The girls flocked around me when I was packing up my belongings. Each one curious to know more about me and wanting to write to me for more information. I answered to as many as I possibly could and promised to share my contact details with the placement cell.

This has been a truly enriching experience.

Looking forward to many more opportunities like this one.

For details on career counselling, confidence building, secrets to success, defeating failures, facing the first job interview, etc. please view my forthcoming blogs or contact me directly. You may leave your email id, and I shall touch base with you.

Friday, May 15, 2009

Why do people leave organizations?

Disclaimer: This article is meant for experience sharing, resulting out of my professional experiences, clubbed with experiences shared by like minded HR professionals. Any resemblance to real persons, living or dead is unintentional and purely coincidental. The point of view is solely an HR Manager's perception. Feel free to comment.

Why do people leave organizations?

Group dynamics has been the single most intriguing factor during my entire career so far. I have changed companies to get a flavour of a different industry sector, just to observe how human beings behave in an organization under different environments. Not much has changed since Maslow scripted the Theory of Motivation. Just that the magnitude of needs have grown multi-fold, or let me put it this way - 'wants' replaces the 'needs' to quite an extent.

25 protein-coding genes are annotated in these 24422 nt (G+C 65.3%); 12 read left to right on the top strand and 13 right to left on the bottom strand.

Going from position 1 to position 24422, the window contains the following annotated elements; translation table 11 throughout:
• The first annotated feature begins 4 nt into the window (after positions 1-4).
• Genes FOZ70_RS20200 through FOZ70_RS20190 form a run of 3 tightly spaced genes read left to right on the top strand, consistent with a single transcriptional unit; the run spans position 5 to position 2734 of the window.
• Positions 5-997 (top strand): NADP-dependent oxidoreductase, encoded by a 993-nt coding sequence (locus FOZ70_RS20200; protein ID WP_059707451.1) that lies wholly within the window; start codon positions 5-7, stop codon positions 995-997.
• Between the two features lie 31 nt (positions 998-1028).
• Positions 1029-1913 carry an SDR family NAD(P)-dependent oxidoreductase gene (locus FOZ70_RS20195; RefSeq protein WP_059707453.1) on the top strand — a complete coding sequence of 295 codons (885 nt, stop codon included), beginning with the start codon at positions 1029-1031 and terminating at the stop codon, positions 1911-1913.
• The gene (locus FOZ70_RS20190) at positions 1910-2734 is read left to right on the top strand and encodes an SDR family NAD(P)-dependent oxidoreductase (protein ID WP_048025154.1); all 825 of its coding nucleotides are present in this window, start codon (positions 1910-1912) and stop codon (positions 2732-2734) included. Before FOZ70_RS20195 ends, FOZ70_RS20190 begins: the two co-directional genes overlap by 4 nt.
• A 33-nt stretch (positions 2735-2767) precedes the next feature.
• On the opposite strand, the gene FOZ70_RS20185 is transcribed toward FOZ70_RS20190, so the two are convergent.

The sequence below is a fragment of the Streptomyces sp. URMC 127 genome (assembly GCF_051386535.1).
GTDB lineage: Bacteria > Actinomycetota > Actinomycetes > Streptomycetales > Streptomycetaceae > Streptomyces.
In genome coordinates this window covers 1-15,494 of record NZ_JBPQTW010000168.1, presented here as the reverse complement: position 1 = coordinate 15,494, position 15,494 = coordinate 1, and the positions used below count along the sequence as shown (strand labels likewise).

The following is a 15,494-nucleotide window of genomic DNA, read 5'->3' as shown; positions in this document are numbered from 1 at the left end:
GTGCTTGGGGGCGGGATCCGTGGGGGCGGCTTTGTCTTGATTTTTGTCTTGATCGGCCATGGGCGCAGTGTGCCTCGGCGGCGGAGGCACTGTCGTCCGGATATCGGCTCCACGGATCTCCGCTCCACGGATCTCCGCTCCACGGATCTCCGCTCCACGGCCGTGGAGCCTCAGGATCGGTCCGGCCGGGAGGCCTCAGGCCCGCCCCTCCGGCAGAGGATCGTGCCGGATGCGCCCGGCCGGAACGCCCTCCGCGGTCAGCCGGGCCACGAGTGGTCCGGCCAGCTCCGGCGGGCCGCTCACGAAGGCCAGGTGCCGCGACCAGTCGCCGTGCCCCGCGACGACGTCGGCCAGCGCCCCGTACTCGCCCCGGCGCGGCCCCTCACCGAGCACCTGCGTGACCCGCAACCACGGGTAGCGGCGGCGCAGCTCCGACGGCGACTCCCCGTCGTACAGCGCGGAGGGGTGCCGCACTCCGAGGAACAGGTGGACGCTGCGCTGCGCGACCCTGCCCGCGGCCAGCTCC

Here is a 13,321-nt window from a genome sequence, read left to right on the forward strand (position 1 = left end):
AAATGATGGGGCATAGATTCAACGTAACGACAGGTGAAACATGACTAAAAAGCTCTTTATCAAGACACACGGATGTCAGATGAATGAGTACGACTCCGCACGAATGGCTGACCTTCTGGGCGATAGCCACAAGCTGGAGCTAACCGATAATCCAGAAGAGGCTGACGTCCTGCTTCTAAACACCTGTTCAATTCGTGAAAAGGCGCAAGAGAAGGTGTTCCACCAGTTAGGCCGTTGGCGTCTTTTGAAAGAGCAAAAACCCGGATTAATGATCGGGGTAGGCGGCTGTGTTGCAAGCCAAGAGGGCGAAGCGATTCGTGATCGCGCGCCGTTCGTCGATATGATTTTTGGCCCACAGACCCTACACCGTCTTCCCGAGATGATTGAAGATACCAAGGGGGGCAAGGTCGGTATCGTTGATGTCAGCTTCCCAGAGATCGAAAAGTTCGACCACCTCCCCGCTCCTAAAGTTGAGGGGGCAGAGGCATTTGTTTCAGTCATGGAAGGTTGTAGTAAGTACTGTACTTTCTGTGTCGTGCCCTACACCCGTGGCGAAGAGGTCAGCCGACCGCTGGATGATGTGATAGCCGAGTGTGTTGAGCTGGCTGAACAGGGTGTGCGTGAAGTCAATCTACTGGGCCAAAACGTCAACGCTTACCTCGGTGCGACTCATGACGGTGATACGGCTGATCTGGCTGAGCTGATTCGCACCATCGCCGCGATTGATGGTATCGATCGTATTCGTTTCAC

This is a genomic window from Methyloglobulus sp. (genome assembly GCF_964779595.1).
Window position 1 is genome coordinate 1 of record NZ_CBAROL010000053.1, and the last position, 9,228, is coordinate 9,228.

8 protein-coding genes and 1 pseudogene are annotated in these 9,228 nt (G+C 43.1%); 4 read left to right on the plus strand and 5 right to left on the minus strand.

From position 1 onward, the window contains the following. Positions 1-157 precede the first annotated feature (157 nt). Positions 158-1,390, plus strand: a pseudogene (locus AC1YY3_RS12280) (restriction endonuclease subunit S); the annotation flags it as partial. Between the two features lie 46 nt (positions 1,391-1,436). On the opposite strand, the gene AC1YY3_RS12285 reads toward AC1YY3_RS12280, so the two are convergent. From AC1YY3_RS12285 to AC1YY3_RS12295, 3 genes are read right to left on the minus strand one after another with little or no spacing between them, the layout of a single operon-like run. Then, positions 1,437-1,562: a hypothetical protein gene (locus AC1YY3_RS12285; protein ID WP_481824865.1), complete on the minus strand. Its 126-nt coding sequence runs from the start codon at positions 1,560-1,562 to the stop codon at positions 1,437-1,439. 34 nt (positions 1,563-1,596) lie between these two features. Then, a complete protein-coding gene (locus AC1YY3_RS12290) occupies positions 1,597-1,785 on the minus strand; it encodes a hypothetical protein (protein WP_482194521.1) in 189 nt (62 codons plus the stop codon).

People tend to leave a Large Organization due to any the following reasons:
• False commitments - Commitments while hiring, that never get fulfilled post hiring (When recruitment becomes merely a performance target and not quality standard, the end result is disaster);
• Pay or role Parity / equity issues.
• Lack of challenge in work - Absence of a learning curve, no one to technically look up to; No desire to achieve higher goals; No scope of exploring opportunities within the organization; overseas opportunities etc.
• Lack of direction - Sink or swim scenario, absence of documented processes & procedures.
• Hiring mistakes - Gap in aligning people's skills to the right job.